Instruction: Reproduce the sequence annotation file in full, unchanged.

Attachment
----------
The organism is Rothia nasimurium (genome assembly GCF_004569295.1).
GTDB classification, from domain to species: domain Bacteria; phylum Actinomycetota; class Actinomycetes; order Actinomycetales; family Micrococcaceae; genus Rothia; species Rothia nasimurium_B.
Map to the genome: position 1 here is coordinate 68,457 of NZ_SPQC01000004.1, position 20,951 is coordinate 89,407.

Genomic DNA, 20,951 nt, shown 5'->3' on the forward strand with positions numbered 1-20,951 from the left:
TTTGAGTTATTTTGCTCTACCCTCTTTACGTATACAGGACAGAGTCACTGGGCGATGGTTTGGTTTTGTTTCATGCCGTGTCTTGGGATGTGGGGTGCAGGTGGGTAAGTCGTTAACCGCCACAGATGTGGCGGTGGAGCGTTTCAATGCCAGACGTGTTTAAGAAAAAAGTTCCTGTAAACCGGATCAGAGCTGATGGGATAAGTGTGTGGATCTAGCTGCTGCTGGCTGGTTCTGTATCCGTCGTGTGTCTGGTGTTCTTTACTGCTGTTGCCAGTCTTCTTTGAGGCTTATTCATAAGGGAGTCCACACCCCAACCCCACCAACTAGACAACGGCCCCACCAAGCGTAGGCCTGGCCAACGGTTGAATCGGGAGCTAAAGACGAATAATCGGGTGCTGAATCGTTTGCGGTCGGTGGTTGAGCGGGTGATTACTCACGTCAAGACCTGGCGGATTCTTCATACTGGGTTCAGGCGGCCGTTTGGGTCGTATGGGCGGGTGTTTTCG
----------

The organism is Rothia nasimurium (genome assembly GCF_004569295.1).
GTDB classification, from domain to species: domain Bacteria; phylum Actinomycetota; class Actinomycetes; order Actinomycetales; family Micrococcaceae; genus Rothia; species Rothia nasimurium_B.
Map to the genome: position 1 here is coordinate 68,457 of NZ_SPQC01000004.1, position 20,951 is coordinate 89,407.

Genomic DNA, 20,951 nt, shown 5'->3' on the forward strand with positions numbered 1-20,951 from the left:
TTTGAGTTATTTTGCTCTACCCTCTTTACGTATACAGGACAGAGTCACTGGGCGATGGTTTGGTTTTGTTTCATGCCGTGTCTTGGGATGTGGGGTGCAGGTGGGTAAGTCGTTAACCGCCACAGATGTGGCGGTGGAGCGTTTCAATGCCAGACGTGTTTAAGAAAAAAGTTCCTGTAAACCGGATCAGAGCTGATGGGATAAGTGTGTGGATCTAGCTGCTGCTGGCTGGTTCTGTATCCGTCGTGTGTCTGGTGTTCTTTACTGCTGTTGCCAGTCTTCTTTGAGGCTTATTCATAAGGGAGTCCACACCCCAACCCCACCAACTAGACAACGGCCCCACCAAGCGTAGGCCTGGCCAACGGTTGAATCGGGAGCTAAAGACGAATAATCGGGTGCTGAATCGTTTGCGGTCGGTGGTTGAGCGGGTGATTACTCACGTCAAGACCTGGCGGATTCTTCATACTGGGTTCAGGCGGCCGTTTGGGTCGTATGGGCGGGTGTTTTCG